Feeling Guilty for Yelling and What To Do About It


  • Guilt/shame are emotions that prevent us from learning about the patterns that lead us to yell.
  • The key to stopping the yelling permanently is to tackle the guilt/shame first.
  • Loosen the feeling of guilt by understanding that you can choose your opinion about the act of yelling. Yelling is bad is not a fact, neither is yelling is good.
  • Try shifting your beliefs about yelling being bad to a more neutral/factual stance like “Yelling is a decibel that’s not the same as conversation” or “I spoke at a certain decibel”.

There is only one reason you feel guilty. It’s because you believe you did something bad or wrong.

When you’re trying to stop doing something, we decide that this thing that we’re trying to stop is “bad”. The same is true when we’re trying to stop eating sugar, drinking alcohol or smoking.

If we label it bad and wrongful, almost like breaking a law, then we think it will help us stop.

But the opposite is true.

Guilt prevents us from learning about why we yell in the first place.

Understanding why we take certain actions (and the pattern) is the key to actually stopping it.

Guilt is a feeling caused by a lot of negative thoughts like “this is wrong”, “what I did was awful”. Shame is related in that the thoughts become about who we are as a person “I’m a bad person, a bad parent”.

When we feel this we aren’t spending the time understanding what lead us to it and the patterns we have established.

Humans love patterns and sure enough, we’ve established them around yelling.

Guilt blocks us and we become stuck. We use guilt to punish ourselves and in the short-term we’re on our best behaviour and then something happens (that pattern we’re not aware of) and we’re back to yelling.

The way to break the yelling-guilt cycle is to start with the guilt – not with the anger. If you’re constantly feeling guilty or ashamed, start with the guilt or shame.

Getting rid of guilt challenges a firm belief that punishment improves behaviour.

That rarely works. The proof is that it isn’t currently working for you to stop yelling permanently.

The simple statement of “yelling is bad” or “I’m bad for yelling” is a subtle way we punish ourselves. But do you notice this is not a fact. Really, think about that.

You probably disagree by listing the studies that show detrimental effects to children. Studies are not facts. If they were then everyone would have the same outcome from having parents who yell.

My mother yelled at me all throughout my childhood and adolescence. And today, she continues to yell at me. The impact for me is essentially I yelled but I broke the cycle when I stopped punishing myself.

You will break the cycle, no matter what age your child is, by doing this work. If my mother stopped yelling at me today it would greatly change the nature of our relationship. I no longer speak to her because of the constant yelling.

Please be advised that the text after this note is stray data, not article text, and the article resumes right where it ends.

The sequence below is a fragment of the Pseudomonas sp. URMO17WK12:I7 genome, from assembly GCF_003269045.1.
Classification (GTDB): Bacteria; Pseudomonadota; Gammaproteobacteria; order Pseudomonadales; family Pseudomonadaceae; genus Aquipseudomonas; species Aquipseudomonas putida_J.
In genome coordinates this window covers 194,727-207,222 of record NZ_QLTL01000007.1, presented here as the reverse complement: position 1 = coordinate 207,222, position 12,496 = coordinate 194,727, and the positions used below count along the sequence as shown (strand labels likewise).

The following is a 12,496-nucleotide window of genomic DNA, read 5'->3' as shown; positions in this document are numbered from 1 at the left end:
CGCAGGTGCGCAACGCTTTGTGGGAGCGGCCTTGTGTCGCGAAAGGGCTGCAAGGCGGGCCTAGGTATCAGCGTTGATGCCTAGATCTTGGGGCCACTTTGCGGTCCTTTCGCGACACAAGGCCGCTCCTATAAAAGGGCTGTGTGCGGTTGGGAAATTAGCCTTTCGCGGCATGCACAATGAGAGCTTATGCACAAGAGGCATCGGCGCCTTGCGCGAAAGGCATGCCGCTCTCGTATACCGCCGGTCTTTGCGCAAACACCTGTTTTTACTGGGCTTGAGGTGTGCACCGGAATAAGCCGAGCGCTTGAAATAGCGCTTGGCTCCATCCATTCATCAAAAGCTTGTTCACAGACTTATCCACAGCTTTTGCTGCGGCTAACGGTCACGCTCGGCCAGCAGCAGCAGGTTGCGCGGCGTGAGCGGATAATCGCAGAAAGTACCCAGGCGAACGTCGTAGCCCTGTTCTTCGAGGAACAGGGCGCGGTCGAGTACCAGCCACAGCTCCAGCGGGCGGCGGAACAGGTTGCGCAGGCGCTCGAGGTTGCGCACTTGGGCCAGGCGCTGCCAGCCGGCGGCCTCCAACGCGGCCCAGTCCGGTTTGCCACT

Yelling is not life-threatening. It can influence but it’s no different than the other “negative” influences that children and adolescents face – media, television, peers, etc.

“Yelling is bad” is not a fact. In fact, many people believe that yelling is important in raising kids. Many managers and athletic coaches believe its how you’re successful.

When I asked my mother why she yelled at me, her answer: “it motivates you to be better”. She believes “yelling is good”.

There’s no truth in the statement that “yelling is bad” and it then becomes an opinion that you can intentionally decide to believe or not.

I’m not suggesting that you believe “yelling is good” but instead make a small shift away from “it’s bad” or “I’m bad” to a more neutral stance.

For example, if you believe that what you did was “awful”, describe it in a more factual way:

  • Yelling is speaking at a decibel that isn’t the same as conversation.
  • I spoke at a certain decibel.
  • I said words.

When we jump to “awful” and “bad” we can’t shift out of the guilt. But by looking at what we did with a bit more facts to it or neutrality we can ease the guilt and make space for learning about our yelling patterns – which is what will actually help stop the yelling for good.

With shame, try this as a more neutral thought:

“I’m a bad parent” to “I’m a parent”

Notice how you feel when you pick a more neutral thought that feels believable to you. Notice how it can alleviate the guilt and provide a more neutral way to view yelling.

Once you feel the guilt become unstuck you can begin to identity the yelling patterns and stop the yelling for good.

%d bloggers like this: